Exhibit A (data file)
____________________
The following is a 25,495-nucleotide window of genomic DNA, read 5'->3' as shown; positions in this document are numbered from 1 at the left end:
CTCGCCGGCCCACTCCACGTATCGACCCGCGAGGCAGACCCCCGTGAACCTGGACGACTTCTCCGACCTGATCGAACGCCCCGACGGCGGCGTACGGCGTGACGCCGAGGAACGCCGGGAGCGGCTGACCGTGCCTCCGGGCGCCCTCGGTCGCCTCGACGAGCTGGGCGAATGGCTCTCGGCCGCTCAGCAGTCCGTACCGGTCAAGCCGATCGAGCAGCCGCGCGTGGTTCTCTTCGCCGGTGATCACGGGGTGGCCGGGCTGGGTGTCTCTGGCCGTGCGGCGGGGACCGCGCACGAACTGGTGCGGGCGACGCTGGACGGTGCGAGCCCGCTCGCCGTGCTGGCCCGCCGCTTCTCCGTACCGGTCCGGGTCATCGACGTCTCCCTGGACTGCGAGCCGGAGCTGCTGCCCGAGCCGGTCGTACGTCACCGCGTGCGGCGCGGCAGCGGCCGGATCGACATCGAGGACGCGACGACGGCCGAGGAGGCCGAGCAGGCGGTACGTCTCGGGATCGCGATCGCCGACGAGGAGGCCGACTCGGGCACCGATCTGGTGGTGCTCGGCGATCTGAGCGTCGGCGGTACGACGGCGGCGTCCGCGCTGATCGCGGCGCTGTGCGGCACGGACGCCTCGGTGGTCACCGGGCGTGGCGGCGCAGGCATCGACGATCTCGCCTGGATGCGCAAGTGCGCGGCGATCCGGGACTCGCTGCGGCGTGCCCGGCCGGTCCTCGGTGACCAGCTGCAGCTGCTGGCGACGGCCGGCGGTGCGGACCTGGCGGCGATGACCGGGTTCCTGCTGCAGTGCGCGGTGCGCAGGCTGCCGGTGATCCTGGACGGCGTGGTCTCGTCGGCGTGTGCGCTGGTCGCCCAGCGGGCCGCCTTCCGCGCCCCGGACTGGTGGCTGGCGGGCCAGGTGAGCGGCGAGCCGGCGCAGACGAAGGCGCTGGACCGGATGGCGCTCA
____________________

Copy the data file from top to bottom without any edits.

The following is a 25,495-nucleotide window of genomic DNA, read 5'->3' as shown; positions in this document are numbered from 1 at the left end:
CTCGCCGGCCCACTCCACGTATCGACCCGCGAGGCAGACCCCCGTGAACCTGGACGACTTCTCCGACCTGATCGAACGCCCCGACGGCGGCGTACGGCGTGACGCCGAGGAACGCCGGGAGCGGCTGACCGTGCCTCCGGGCGCCCTCGGTCGCCTCGACGAGCTGGGCGAATGGCTCTCGGCCGCTCAGCAGTCCGTACCGGTCAAGCCGATCGAGCAGCCGCGCGTGGTTCTCTTCGCCGGTGATCACGGGGTGGCCGGGCTGGGTGTCTCTGGCCGTGCGGCGGGGACCGCGCACGAACTGGTGCGGGCGACGCTGGACGGTGCGAGCCCGCTCGCCGTGCTGGCCCGCCGCTTCTCCGTACCGGTCCGGGTCATCGACGTCTCCCTGGACTGCGAGCCGGAGCTGCTGCCCGAGCCGGTCGTACGTCACCGCGTGCGGCGCGGCAGCGGCCGGATCGACATCGAGGACGCGACGACGGCCGAGGAGGCCGAGCAGGCGGTACGTCTCGGGATCGCGATCGCCGACGAGGAGGCCGACTCGGGCACCGATCTGGTGGTGCTCGGCGATCTGAGCGTCGGCGGTACGACGGCGGCGTCCGCGCTGATCGCGGCGCTGTGCGGCACGGACGCCTCGGTGGTCACCGGGCGTGGCGGCGCAGGCATCGACGATCTCGCCTGGATGCGCAAGTGCGCGGCGATCCGGGACTCGCTGCGGCGTGCCCGGCCGGTCCTCGGTGACCAGCTGCAGCTGCTGGCGACGGCCGGCGGTGCGGACCTGGCGGCGATGACCGGGTTCCTGCTGCAGTGCGCGGTGCGCAGGCTGCCGGTGATCCTGGACGGCGTGGTCTCGTCGGCGTGTGCGCTGGTCGCCCAGCGGGCCGCCTTCCGCGCCCCGGACTGGTGGCTGGCGGGCCAGGTGAGCGGCGAGCCGGCGCAGACGAAGGCGCTGGACCGGATGGCGCTCA